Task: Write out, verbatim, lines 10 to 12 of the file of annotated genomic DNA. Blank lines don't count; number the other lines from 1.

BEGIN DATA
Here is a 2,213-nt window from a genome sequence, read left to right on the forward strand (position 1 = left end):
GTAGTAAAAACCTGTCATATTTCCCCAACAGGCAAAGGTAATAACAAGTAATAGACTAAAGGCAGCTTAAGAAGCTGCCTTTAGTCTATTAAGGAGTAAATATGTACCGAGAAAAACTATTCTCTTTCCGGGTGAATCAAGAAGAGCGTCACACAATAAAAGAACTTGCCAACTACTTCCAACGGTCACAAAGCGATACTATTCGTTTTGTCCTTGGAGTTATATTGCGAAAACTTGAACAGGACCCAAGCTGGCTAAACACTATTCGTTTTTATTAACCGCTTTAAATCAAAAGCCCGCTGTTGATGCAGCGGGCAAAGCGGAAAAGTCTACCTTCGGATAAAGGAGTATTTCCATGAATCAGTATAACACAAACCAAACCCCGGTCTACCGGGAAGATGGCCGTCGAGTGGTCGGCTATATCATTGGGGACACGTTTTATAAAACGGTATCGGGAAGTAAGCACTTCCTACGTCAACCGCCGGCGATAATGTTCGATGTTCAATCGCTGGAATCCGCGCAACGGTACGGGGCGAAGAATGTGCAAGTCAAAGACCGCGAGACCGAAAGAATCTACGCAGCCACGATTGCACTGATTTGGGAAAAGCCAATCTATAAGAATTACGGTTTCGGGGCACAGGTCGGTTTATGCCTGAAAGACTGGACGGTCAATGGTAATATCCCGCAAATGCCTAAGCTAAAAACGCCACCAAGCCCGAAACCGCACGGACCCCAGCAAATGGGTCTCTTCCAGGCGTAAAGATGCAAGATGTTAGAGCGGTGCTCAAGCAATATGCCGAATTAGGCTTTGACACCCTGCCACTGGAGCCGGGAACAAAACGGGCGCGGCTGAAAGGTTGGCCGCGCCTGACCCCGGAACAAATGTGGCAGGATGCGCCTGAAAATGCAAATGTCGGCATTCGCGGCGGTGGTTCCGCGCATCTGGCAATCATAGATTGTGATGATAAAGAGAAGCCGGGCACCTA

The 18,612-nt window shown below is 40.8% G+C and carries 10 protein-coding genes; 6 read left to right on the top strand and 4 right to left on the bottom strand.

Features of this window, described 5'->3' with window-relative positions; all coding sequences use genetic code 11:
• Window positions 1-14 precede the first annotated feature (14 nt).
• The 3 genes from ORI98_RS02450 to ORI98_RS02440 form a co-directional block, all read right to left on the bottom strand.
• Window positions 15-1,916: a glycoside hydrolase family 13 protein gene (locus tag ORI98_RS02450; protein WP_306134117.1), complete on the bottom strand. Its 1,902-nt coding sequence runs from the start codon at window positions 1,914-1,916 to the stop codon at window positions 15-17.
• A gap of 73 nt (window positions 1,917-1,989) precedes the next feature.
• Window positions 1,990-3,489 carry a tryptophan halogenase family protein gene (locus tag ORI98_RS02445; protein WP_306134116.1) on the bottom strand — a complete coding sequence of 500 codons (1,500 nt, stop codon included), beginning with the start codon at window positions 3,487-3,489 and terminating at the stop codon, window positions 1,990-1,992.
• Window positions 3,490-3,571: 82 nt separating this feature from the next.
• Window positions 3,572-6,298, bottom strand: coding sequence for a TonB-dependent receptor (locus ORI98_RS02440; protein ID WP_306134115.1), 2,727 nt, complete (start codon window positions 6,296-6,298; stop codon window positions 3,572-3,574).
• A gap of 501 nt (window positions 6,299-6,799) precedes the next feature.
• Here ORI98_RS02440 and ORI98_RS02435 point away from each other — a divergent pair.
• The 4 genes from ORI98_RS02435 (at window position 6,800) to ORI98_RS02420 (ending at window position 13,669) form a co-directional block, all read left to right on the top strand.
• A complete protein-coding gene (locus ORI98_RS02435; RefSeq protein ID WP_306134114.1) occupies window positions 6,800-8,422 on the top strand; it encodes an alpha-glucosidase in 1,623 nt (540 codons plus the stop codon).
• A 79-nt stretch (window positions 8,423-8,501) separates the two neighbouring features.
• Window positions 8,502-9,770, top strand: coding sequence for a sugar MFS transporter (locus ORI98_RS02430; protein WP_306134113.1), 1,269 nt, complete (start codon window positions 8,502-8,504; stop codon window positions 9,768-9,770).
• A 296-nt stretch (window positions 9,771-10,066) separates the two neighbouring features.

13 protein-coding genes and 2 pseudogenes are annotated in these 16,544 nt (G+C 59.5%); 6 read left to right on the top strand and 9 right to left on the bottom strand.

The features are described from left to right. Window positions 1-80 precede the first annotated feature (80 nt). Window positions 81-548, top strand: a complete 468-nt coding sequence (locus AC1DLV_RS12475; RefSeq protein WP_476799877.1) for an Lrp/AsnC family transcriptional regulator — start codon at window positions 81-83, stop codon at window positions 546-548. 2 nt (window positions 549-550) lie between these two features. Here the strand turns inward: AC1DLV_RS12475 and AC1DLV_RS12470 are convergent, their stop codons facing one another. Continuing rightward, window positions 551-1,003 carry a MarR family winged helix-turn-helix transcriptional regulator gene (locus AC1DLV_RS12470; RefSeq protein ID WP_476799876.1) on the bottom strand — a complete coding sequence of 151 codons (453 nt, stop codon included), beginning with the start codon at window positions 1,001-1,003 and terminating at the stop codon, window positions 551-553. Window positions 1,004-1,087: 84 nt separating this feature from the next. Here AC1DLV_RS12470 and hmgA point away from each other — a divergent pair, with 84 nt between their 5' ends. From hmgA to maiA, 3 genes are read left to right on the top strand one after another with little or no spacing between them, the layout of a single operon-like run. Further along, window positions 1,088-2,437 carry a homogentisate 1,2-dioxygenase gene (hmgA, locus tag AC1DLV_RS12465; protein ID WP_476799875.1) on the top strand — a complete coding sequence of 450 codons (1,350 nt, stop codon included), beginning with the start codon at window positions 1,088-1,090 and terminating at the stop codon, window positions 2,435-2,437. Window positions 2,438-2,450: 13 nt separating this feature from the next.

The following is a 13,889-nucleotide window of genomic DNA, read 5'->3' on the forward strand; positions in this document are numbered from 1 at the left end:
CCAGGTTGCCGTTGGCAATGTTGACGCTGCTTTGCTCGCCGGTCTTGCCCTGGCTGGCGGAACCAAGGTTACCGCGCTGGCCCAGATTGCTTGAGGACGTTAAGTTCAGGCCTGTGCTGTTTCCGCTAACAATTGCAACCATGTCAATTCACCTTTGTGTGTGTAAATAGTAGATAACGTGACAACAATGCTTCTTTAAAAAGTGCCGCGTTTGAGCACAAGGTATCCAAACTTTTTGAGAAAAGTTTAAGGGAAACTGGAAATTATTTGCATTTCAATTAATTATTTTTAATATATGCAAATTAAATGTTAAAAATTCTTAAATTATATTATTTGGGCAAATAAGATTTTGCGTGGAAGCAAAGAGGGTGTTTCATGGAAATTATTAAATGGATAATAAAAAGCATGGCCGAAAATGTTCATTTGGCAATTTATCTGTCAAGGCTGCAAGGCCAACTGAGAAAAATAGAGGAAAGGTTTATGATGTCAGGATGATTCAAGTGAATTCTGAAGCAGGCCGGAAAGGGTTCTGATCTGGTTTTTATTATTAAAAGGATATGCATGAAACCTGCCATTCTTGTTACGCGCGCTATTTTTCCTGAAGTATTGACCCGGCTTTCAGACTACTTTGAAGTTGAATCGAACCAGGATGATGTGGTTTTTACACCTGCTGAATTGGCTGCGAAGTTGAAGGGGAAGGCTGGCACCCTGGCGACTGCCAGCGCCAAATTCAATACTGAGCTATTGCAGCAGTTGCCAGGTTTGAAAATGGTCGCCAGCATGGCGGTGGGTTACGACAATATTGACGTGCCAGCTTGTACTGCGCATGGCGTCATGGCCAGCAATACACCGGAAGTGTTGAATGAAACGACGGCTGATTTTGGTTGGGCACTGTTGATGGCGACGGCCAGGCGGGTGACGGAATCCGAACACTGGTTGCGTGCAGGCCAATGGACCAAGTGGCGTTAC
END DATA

• Window positions 3,490-3,571: 82 nt separating this feature from the next.
• Window positions 3,572-6,298, bottom strand: coding sequence for a TonB-dependent receptor (locus ORI98_RS02440; protein ID WP_306134115.1), 2,727 nt, complete (start codon window positions 6,296-6,298; stop codon window positions 3,572-3,574).
• A gap of 501 nt (window positions 6,299-6,799) precedes the next feature.